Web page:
Original version by Grauzone is on iTunes; search both Eisbär and Eisbaer to find every cover.
I believe this will be the first song I memorize completely in German. I’ve had it two days and I can almost recite it by heart. I just looked at the lyrics I downloaded and did a quick count, and I think there are only 20 unique words in Eisbär, most of which are obvious (Eisbär=”ice bear”=polar bear) or easy beginner words (mussen=have to, but sounds conveniently like “must”; kalt=cold.) Learn two verbs: schreien (screaming) and weinen (crying) and you’ll understand the whole song.
Admittedly, this song is my least favorite on the playlist from a musical perspective. The music is repetitive, too electronic for my taste, and the song feels longer than it should be.
4) Wir Sind Wir
By Paul van Dyk featuring vocals by Peter Heppner; ordered CD single from Amazon.
I saw the video of this song online as I searched for my German pop songs. This one has slower tempo and more complex lyrics. We Are Who We Are is the title in English. The lyrics poetically describe lingering societal issues from the reunification of east and west Germany and how the people are responding. I’d describe its temper as somber but hopeful. Since I’m an optimist, I like it on principle for noble subject matter. The singer also enunciates very clearly—super helpful for the language learner. It’s really easy to follow along with his vocalized lyrics, which isn’t true of all these songs.
5) Ich Will
Available on iTunes; performed by Rammstein.
I’m not even checking to see if anyone has covered this song. I think you must listen to the original or give it a pass. This is heavy metal music, quite different than everything else on the playlist. The video I viewed online was downright creepy and not my cup of tea, but the song translates as cruel but not vulgar. I study around my kids, so really salty language would eliminate a song for my situation.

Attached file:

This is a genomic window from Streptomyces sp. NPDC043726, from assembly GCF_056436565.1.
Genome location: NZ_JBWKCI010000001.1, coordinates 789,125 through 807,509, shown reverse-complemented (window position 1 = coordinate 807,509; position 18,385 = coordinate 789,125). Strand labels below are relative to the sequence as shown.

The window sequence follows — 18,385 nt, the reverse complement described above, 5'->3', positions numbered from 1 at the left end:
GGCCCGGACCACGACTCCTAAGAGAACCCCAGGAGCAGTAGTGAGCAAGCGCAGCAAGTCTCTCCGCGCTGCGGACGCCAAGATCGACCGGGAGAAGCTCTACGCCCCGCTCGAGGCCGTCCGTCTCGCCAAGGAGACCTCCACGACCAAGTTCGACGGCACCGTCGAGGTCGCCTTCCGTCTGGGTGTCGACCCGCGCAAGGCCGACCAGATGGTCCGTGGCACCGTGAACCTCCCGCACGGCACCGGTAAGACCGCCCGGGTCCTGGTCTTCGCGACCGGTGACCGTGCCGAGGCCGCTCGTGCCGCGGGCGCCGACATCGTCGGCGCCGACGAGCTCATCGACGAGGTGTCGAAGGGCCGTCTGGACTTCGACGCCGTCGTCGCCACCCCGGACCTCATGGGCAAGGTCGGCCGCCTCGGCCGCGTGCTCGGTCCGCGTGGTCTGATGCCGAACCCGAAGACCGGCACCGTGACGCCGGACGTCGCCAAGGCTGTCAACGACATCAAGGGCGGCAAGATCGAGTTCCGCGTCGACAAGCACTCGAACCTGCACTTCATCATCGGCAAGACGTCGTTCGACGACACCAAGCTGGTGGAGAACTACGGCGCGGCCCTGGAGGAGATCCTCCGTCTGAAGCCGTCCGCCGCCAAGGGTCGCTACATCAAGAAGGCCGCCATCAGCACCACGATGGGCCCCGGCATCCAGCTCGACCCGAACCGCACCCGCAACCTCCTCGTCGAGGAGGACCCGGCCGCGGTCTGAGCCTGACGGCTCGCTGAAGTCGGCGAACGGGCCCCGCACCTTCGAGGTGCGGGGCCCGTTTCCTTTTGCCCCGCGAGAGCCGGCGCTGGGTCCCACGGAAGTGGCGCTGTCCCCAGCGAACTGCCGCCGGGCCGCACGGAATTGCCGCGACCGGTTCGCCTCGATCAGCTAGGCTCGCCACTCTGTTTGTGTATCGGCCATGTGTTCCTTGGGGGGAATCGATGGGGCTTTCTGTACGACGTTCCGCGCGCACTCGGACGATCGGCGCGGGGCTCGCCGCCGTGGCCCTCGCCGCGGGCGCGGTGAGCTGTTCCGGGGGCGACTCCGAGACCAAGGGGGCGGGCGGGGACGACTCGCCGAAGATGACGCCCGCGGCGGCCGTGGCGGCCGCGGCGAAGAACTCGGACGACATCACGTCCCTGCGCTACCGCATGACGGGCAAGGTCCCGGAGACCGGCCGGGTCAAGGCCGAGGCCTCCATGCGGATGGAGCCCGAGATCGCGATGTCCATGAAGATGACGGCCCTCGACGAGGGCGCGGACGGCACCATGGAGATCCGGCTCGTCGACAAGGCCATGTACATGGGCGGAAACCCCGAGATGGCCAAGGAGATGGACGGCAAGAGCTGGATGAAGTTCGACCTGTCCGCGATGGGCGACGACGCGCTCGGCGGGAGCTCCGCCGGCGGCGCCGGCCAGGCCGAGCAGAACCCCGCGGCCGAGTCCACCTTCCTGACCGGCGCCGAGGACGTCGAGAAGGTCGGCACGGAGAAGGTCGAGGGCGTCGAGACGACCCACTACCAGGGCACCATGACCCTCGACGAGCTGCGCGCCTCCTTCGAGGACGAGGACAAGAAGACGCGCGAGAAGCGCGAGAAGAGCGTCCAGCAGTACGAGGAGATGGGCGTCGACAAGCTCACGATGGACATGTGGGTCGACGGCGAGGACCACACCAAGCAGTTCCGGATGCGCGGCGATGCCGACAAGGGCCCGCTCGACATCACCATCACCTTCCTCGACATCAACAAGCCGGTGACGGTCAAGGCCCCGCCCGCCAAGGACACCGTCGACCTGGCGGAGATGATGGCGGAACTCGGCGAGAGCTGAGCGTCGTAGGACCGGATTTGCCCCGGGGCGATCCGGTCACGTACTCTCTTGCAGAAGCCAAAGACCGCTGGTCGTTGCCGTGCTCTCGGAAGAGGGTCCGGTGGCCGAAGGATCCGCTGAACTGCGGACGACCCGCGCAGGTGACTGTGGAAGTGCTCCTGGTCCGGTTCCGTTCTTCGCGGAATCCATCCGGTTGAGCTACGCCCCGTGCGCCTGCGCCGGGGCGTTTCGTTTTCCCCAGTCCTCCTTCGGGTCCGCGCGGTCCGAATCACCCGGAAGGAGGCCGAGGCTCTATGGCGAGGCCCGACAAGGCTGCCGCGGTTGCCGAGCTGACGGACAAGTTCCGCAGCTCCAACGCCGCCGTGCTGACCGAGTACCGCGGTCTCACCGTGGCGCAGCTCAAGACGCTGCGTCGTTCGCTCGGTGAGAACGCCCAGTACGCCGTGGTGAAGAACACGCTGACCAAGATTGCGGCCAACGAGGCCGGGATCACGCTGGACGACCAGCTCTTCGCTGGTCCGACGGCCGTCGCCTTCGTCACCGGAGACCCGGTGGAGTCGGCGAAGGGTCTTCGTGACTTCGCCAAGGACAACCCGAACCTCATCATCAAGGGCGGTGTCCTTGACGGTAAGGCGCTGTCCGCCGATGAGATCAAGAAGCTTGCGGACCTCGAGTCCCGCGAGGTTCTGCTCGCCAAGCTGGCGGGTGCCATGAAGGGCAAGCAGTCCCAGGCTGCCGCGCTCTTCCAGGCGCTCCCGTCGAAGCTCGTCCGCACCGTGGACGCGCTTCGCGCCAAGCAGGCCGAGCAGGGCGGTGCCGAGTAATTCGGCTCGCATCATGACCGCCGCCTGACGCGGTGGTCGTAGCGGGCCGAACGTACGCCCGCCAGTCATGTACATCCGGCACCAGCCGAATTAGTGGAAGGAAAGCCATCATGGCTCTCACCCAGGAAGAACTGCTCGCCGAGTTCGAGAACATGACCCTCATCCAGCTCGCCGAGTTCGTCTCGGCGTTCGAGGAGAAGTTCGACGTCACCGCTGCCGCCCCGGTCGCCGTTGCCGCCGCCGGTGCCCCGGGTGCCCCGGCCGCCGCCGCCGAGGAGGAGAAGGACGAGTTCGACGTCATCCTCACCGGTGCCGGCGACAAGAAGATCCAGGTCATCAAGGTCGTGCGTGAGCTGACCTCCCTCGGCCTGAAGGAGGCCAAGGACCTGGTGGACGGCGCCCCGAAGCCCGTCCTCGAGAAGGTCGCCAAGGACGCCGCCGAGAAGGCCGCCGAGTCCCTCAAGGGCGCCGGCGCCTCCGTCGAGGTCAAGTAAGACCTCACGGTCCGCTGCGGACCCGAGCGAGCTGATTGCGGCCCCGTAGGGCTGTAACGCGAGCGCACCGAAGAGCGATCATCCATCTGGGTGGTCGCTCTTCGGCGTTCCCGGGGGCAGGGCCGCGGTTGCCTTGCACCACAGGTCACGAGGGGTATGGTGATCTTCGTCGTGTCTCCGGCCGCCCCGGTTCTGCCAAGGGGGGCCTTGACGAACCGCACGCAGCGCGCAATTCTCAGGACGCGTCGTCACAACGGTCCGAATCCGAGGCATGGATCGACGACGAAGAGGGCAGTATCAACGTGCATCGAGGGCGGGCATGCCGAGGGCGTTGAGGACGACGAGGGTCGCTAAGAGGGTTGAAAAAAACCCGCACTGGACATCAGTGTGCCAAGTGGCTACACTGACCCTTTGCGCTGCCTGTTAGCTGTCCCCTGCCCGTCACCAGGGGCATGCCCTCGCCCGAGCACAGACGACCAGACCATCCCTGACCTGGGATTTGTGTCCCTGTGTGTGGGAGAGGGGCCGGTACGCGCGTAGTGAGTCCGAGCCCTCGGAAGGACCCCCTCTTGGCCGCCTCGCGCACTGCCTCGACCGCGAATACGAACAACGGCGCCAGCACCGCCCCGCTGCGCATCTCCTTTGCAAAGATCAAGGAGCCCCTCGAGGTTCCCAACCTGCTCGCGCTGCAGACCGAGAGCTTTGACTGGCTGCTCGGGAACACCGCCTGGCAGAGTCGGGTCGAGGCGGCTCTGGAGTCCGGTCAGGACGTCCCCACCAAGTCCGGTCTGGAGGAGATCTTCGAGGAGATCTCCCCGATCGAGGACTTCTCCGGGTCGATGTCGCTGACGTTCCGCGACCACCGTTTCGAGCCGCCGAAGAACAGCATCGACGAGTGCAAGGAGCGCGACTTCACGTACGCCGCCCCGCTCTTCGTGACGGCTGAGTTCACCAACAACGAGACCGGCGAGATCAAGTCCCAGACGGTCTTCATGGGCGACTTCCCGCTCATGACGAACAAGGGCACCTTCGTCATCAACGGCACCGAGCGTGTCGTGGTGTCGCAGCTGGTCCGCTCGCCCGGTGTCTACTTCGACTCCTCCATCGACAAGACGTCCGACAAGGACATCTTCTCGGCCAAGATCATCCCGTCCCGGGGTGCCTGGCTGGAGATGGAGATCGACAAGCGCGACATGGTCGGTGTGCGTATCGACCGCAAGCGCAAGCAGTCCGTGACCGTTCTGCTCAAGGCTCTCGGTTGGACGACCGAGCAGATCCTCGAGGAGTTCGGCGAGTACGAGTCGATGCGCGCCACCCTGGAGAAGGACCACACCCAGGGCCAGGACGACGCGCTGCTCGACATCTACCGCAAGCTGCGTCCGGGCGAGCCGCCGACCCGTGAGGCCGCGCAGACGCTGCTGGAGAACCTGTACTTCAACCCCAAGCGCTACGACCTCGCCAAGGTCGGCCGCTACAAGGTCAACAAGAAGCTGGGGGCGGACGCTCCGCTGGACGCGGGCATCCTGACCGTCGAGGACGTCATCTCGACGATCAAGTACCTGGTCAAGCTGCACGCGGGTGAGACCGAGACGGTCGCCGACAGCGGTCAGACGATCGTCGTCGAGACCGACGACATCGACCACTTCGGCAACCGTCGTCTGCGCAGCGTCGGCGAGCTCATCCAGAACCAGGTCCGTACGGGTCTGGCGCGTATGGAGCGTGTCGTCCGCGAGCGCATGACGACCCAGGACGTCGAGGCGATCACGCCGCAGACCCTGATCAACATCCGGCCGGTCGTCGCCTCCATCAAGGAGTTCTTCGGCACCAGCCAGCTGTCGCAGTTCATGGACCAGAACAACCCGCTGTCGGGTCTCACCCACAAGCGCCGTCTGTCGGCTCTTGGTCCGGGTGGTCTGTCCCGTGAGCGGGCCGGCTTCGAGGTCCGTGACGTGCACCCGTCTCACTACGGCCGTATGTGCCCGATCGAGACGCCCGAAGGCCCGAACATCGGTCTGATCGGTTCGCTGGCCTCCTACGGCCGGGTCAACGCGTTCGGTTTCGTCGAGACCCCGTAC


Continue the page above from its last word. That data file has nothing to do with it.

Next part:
If you enjoy metal—or can get past the growling intensity here to memorize the lyrics—you’ll be rewarded with several useful additions to your vocabulary. This guy WANTS (wollen, to want, to intend; Ich Will translates to I Want) a lot of stuff from the audience. He states that emphatically in the present tense (plural du– form.)
I might be growling it rudely at people, but I will never forget how to say “I want” auf Deutsch after hearing this song a few times.
Useful vocabulary includes “I want to disturb the peace;” ich will die Ruhe stören. And, in case I am robbing a small group of you, “I want to see your hands!”
“Ich will eure Hände sehen!”
Actually, I’ve just realized, this will come in handy with the kids, too. Now how do I say, “I want to see your beds made!”…
* Can’t imagine the Pimsleur lesson dialogues acted out dramatically? Try pretending you’re interrogating a suspected spy while repeatedly asking each other:
- “Do you speak German?”
- “Do you speak English?”
- “Are you an American?”
Yeah, the kids LOVE it. Ha!